Documenting Your Workplace Injury
To receive compensation for medical care and lost wages, you’ll need to properly document your injury.
Most likely your employer has Workers’ Compensation Insurance, which is coverage that injured workers are entitled to receive. Workers’ comp pays your medical bills and compensates you for lost wages while you recover. To file a successful workers’ compensation claim, you’ll need to have clear evidence (documentation) about your injury and its treatment.
Documentation = Compensation
If you are injured on the job, it’s important to take certain actions and have complete and relevant documentation of the injury, or you may face difficulties receiving compensation.
If your injury isn’t serious — and even if you received basic first aid in your workplace — it is essential that you see a doctor or other qualified medical professional as soon as possible. If you don’t have a primary care physician that you visit regularly, see one at your nearest walk-in clinic. Tell the doctor that you have been injured at work.
Why is this important? It’s important for medical as well as legal reasons. This visit provides indisputable evidence that the injury occurred, and that you took it seriously enough to see a doctor. It’s also a good idea to see a doctor for your own health and peace of mind. Many injuries don’t fully emerge for a few days — particularly soft tissue injuries, spinal and neck injuries, and concussions/traumatic brain injuries — can take several days (or even weeks) to manifest.
Tell Your Employer
Reporting your injury to your employer, and making sure they file an accident report, is also an essential step in your documentation trail for your workplace injury claim. This may simply mean telling your manager. In some cases this may require seeing someone in your human resources department. To receive compensation for your injuries an official claim must be filed, and if your employer doesn’t do it for you, you will need to do it yourself.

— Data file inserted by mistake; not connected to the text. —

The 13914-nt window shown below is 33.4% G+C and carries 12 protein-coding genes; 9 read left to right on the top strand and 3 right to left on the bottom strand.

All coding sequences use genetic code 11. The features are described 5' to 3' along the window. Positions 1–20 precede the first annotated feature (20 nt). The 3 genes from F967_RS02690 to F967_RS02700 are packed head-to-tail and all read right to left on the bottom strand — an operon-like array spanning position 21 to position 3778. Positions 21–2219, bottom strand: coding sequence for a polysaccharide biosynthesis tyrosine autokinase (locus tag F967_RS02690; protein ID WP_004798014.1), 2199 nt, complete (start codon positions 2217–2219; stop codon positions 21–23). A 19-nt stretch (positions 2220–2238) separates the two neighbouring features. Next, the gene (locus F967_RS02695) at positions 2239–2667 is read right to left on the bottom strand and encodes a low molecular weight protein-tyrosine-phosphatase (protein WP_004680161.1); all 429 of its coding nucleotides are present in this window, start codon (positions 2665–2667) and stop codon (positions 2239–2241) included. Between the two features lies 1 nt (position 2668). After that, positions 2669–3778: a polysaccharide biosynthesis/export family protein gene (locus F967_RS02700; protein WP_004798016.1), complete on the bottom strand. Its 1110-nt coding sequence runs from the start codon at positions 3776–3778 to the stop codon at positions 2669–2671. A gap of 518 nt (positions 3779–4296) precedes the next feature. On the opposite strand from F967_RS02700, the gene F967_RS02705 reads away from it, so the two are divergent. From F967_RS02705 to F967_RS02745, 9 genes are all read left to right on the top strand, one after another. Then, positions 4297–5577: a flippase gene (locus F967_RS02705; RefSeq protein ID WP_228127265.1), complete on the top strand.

The initial claim form (WC-117) is filed with the Michigan Department of Labor and Economic Opportunity for review and evaluation. If the claim is disputed for any reason, you may need to file form WC-104A to request mediation or a hearing.
There are reporting deadlines to remember, too. You must report your injury within 21 days to receive benefits from the date of your injury. You must report your injury within 120 days or you relinquish your right to make any claim.
In addition to completing the claim form, it can be extremely helpful to gather additional evidence to document your accident and injury, including photographs of the scene, the clothes you were wearing, and damaged property. This evidence may become important if your claim is contested or denied.
Your Right To Receive Benefits
In Michigan, employers must carry insurance to cover an employee in the event of an injury. While there are some exceptions under special circumstances, if a private employer has three or more employees at any one time, or employs one or more workers for 35 or more hours per week for 13 or more weeks, the employer is subject to the Workers Disability Compensation Act (Section 115). Most employers carry this insurance through a private insurance company.
Michigan workers’ compensation law states that the injured party can receive compensation for medical expenses, rehabilitation services, and a percentage of lost wages. The injured party can also receive compensation for a permanent injury that limits the ability to work in the future.
If your employer doesn’t have insurance, workers’ compensation laws in Michigan stipulate that you can sue your employer for damages in a civil personal injury lawsuit.
Do You Need A Workers Compensation Attorney?
Getting professional help for your work-related injuries when you initially file your claim can make a big difference in the outcome. Having an attorney guide you and be your advocate — someone familiar with the workers’ compensation claims process in Michigan — becomes even more important when your injuries are more serious. While the workers’ compensation system is designed to help you, it becomes more challenging when you need specific additional medical treatments and your recovery period is long.
Also, if your claim is denied — or if you receive a petition to terminate, modify, or suspend your benefits — contacting a workplace injury lawyer is the next step you should take.
Let the professionals at Cochran, Kroll & Associates, P.C. law offices put their workers’ compensation, disability insurance, and personal injury lawsuit expertise to work for you.
Call our law firm toll-free at (866) 642-4529 or use our convenient online contact form to schedule your no-obligation consultation.
Disclaimer : The information provided is general and not for legal advice. The blogs are not intended to provide legal counsel and no attorney-client relationship is created nor intended.